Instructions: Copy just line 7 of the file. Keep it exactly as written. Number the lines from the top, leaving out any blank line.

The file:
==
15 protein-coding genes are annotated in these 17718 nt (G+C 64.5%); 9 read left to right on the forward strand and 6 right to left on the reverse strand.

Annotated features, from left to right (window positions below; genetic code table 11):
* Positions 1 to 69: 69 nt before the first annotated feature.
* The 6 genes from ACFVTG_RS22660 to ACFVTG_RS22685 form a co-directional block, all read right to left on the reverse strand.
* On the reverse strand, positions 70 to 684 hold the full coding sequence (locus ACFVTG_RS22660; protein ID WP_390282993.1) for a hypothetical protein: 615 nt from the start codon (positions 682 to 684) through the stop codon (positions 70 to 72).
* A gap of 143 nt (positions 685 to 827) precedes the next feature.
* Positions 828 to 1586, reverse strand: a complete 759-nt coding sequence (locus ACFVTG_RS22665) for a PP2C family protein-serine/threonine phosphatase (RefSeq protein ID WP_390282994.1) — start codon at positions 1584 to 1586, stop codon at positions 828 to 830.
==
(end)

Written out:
* Positions 828 to 1586, reverse strand: a complete 759-nt coding sequence (locus ACFVTG_RS22665) for a PP2C family protein-serine/threonine phosphatase (RefSeq protein ID WP_390282994.1) — start codon at positions 1584 to 1586, stop codon at positions 828 to 830.